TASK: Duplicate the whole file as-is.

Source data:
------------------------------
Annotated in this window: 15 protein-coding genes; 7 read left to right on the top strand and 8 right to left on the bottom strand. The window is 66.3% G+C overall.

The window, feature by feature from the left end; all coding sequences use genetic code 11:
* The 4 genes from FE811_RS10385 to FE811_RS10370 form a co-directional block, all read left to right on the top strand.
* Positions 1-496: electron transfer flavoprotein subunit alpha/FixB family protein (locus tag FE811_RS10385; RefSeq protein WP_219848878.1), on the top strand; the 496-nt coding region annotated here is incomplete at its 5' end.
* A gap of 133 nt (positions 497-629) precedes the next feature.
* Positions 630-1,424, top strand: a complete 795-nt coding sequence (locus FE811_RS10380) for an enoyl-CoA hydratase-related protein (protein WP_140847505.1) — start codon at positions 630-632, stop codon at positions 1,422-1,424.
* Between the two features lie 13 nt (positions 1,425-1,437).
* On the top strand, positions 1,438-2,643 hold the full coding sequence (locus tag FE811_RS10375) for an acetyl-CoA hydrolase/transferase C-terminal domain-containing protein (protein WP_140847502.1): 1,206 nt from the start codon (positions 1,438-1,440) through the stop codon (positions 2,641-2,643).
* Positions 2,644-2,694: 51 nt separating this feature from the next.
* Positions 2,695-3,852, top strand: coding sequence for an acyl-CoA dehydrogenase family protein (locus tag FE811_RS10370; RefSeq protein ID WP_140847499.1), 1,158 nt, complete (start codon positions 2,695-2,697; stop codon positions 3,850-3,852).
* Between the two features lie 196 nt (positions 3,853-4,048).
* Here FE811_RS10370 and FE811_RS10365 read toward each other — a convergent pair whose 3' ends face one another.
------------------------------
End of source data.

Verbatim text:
Annotated in this window: 15 protein-coding genes; 7 read left to right on the top strand and 8 right to left on the bottom strand. The window is 66.3% G+C overall.

The window, feature by feature from the left end; all coding sequences use genetic code 11:
* The 4 genes from FE811_RS10385 to FE811_RS10370 form a co-directional block, all read left to right on the top strand.
* Positions 1-496: electron transfer flavoprotein subunit alpha/FixB family protein (locus tag FE811_RS10385; RefSeq protein WP_219848878.1), on the top strand; the 496-nt coding region annotated here is incomplete at its 5' end.
* A gap of 133 nt (positions 497-629) precedes the next feature.
* Positions 630-1,424, top strand: a complete 795-nt coding sequence (locus FE811_RS10380) for an enoyl-CoA hydratase-related protein (protein WP_140847505.1) — start codon at positions 630-632, stop codon at positions 1,422-1,424.
* Between the two features lie 13 nt (positions 1,425-1,437).
* On the top strand, positions 1,438-2,643 hold the full coding sequence (locus tag FE811_RS10375) for an acetyl-CoA hydrolase/transferase C-terminal domain-containing protein (protein WP_140847502.1): 1,206 nt from the start codon (positions 1,438-1,440) through the stop codon (positions 2,641-2,643).
* Positions 2,644-2,694: 51 nt separating this feature from the next.
* Positions 2,695-3,852, top strand: coding sequence for an acyl-CoA dehydrogenase family protein (locus tag FE811_RS10370; RefSeq protein ID WP_140847499.1), 1,158 nt, complete (start codon positions 2,695-2,697; stop codon positions 3,850-3,852).
* Between the two features lie 196 nt (positions 3,853-4,048).
* Here FE811_RS10370 and FE811_RS10365 read toward each other — a convergent pair whose 3' ends face one another.